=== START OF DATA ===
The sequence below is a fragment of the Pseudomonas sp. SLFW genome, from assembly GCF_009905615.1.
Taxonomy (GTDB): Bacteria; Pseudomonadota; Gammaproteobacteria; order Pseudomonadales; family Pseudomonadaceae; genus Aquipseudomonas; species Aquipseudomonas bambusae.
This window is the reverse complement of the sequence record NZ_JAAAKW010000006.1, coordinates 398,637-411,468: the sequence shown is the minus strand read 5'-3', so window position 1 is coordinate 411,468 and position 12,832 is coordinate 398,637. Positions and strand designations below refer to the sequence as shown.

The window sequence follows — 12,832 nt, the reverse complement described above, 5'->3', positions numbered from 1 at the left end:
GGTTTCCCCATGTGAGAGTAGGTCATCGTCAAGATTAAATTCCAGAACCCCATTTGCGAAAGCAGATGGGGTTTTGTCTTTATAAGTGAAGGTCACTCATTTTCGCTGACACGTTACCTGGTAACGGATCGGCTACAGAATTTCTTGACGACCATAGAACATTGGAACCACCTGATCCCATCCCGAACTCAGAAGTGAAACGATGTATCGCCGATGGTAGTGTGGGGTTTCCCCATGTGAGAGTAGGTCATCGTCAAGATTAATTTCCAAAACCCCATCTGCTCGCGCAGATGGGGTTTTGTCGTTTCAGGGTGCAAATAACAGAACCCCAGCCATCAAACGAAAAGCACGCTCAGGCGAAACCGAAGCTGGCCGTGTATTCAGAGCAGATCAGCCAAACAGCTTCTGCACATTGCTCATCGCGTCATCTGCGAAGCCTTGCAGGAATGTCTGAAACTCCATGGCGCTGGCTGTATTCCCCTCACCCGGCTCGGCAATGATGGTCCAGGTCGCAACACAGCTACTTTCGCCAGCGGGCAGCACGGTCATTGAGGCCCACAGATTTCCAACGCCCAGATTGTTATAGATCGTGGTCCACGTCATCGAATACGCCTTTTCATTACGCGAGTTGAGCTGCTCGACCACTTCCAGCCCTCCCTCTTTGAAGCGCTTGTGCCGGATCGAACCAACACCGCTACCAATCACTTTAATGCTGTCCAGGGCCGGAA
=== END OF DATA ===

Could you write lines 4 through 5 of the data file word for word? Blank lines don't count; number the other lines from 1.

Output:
The window sequence follows — 12,832 nt, the reverse complement described above, 5'->3', positions numbered from 1 at the left end:
GGTTTCCCCATGTGAGAGTAGGTCATCGTCAAGATTAAATTCCAGAACCCCATTTGCGAAAGCAGATGGGGTTTTGTCTTTATAAGTGAAGGTCACTCATTTTCGCTGACACGTTACCTGGTAACGGATCGGCTACAGAATTTCTTGACGACCATAGAACATTGGAACCACCTGATCCCATCCCGAACTCAGAAGTGAAACGATGTATCGCCGATGGTAGTGTGGGGTTTCCCCATGTGAGAGTAGGTCATCGTCAAGATTAATTTCCAAAACCCCATCTGCTCGCGCAGATGGGGTTTTGTCGTTTCAGGGTGCAAATAACAGAACCCCAGCCATCAAACGAAAAGCACGCTCAGGCGAAACCGAAGCTGGCCGTGTATTCAGAGCAGATCAGCCAAACAGCTTCTGCACATTGCTCATCGCGTCATCTGCGAAGCCTTGCAGGAATGTCTGAAACTCCATGGCGCTGGCTGTATTCCCCTCACCCGGCTCGGCAATGATGGTCCAGGTCGCAACACAGCTACTTTCGCCAGCGGGCAGCACGGTCATTGAGGCCCACAGATTTCCAACGCCCAGATTGTTATAGATCGTGGTCCACGTCATCGAATACGCCTTTTCATTACGCGAGTTGAGCTGCTCGACCACTTCCAGCCCTCCCTCTTTGAAGCGCTTGTGCCGGATCGAACCAACACCGCTACCAATCACTTTAATGCTGTCCAGGGCCGGAA